I don’t think the scheming would be all that difficult for him to learn. It would just be a matter of getting dialed in with his new teammates and coaches so that, if he was with the team, he’d see things the same way they do.

Great question, Tony. We hit on something similar in last week’s Bag. But here’s what I would say: It’d be hard for me to pass on a quarterback I believed was a franchise player — and there might only be two or three — if I was in position to draft him.

I would not reach on a player at that spot just because of the value of the position, simultaneously bypassing a legitimate receiver or tackle talent. That kind of move can be catastrophic for a franchise. And it’s why, if I’m the Patriots, I’m not bailing on Mac Jones before the draft. There’s a good chance the best path for them, if they can’t get one of the best quarterbacks, is to get someone who can complement what he brings to the table.

This will be fascinating. My guess is that Kayshon Boutte and JuJu Smith-Schuster are healthy scratches.

Here’s my reasoning: Demario “Pop” Douglas (primarily a slot receiver) and Kendrick Bourne should be locks to be key parts of the game plan in Miami; Jalen Reagor was recently brought up to the 53-man roster to play outside, and I’d anticipate he and DeVante Parker continue to share time along the boundary as they did a week ago; Tyquan Thornton only played three snaps against the Bills, but he brings speed to the table that no one else on the roster does.

Boutte, who has been a healthy scratch already this season, remains worthy of a roster spot as a developmental option. But it wouldn’t be difficult for the team to make him a scratch again.

Smith-Schuster, meanwhile, could be coming back off a concussion suffered two weeks ago. But he hasn’t done enough with his opportunities, in my opinion, to get snaps over Douglas in the slot or over Bourne as the versatile “Z.” Maybe the team would rather have Smith-Schuster as a versatile sub in uniform instead of Reagor. But perhaps an extended rest for Smith-Schuster’s surgically repaired knee would do him good down the stretch.

I would, Jason, but will they want to be extended by the Patriots? Takes two to tango, as they say. Trent Brown, in particular, is having a great season and could be the top tackle on the market. That means competition. That means… expensive. We’ll see if it plays out that way, but if the Patriots don’t get anything done with Brown (or Onwenu) mid-season, they’ll have to contend with 31 other teams in the spring.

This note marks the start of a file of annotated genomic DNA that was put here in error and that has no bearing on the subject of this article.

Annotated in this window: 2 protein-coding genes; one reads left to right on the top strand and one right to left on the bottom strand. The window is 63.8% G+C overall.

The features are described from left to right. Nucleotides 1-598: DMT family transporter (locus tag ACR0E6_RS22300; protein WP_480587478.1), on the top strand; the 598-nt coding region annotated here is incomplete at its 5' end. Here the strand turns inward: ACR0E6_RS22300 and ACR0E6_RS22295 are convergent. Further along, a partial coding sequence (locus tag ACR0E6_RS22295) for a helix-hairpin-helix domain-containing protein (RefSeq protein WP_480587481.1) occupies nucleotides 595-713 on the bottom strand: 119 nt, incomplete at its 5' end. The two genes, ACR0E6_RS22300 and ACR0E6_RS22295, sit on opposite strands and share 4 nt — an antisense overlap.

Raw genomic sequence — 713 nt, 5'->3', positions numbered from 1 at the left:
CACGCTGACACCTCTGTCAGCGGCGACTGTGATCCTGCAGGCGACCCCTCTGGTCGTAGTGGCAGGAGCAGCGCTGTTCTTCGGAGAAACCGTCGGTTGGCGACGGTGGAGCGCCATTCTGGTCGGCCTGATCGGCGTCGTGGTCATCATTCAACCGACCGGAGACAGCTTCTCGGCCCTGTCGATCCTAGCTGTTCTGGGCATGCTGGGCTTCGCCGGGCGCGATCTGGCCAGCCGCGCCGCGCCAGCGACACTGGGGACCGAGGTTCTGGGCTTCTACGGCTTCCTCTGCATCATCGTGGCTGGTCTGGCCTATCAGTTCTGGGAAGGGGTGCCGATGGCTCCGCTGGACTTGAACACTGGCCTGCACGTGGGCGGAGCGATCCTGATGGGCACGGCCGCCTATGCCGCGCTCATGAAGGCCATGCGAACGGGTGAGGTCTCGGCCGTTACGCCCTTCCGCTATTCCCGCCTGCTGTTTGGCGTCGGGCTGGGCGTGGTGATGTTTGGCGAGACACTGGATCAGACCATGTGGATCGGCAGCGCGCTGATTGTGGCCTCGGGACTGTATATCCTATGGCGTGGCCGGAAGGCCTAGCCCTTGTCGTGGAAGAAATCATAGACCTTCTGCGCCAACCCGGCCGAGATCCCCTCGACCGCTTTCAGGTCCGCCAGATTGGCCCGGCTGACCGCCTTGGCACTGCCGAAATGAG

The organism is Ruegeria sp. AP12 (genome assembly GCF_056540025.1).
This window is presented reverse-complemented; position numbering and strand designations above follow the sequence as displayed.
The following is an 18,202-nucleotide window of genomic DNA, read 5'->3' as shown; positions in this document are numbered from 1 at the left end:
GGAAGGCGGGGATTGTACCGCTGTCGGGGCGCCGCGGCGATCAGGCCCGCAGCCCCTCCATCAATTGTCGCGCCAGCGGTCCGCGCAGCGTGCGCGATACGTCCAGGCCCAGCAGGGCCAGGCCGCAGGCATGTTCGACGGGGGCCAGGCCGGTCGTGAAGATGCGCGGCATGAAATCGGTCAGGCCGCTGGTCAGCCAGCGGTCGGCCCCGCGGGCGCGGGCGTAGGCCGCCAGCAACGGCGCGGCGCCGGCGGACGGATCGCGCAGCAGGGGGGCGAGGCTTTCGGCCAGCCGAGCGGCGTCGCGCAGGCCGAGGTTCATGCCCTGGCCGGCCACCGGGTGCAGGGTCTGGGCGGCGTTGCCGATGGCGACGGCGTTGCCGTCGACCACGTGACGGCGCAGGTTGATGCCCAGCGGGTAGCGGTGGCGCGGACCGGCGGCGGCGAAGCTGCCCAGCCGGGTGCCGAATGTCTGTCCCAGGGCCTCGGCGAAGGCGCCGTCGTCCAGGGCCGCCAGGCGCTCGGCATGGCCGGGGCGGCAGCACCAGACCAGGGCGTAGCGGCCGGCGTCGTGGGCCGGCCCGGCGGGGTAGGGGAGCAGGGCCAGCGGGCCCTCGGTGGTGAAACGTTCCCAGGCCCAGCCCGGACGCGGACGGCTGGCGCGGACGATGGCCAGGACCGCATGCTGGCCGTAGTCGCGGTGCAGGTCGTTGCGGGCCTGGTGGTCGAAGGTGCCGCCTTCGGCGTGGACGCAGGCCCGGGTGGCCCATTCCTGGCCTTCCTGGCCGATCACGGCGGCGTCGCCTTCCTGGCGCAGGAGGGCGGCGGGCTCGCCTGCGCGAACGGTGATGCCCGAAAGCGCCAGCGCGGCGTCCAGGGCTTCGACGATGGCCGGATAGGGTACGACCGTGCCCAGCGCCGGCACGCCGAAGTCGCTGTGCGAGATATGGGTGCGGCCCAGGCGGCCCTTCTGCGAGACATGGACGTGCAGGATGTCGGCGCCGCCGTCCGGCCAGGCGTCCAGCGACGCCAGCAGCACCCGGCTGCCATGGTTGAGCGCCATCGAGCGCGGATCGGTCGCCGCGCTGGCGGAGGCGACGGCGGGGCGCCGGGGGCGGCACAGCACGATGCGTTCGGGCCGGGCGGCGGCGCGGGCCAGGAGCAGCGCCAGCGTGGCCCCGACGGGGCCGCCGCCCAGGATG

Heady player, Dan, who reacts quickly to certain looks based on film study. Plenty of reasons they like Myles Bryant so much and he plays as much as he does.

Still don’t think they view him as a long-term tackle, Chris. And they just drafted three interior linemen. My working hypothesis is that Onwenu won’t be back. But that could always change depending on his performance, his market, and how the Patriots view the younger options coming up behind him.

Creative thinking, Mike! Just don’t see the Titans being willing to do that after giving Mike Vrabel all the power he’s been given in recent years. They aren’t thriving at the moment, obviously, but they view him there as the long-term option.

I understand those concerns, TGM. But at the same time, I think it’s so organizationally unhealthy to intentionally lose games, that I’m not sure you can actively fight against a mediocre finish. If they’re so bad that they deserve to be near the top of the draft, then you get your wish. If they’re not, and they end up in the middle, there are still ways to rebuild in that scenario.

You may have to make hard decisions. You may have to get very aggressive to get your guy in the draft if there’s a target you desperately covet — as the Chiefs did with Patrick Mahomes back in 2017. But it’s not impossible.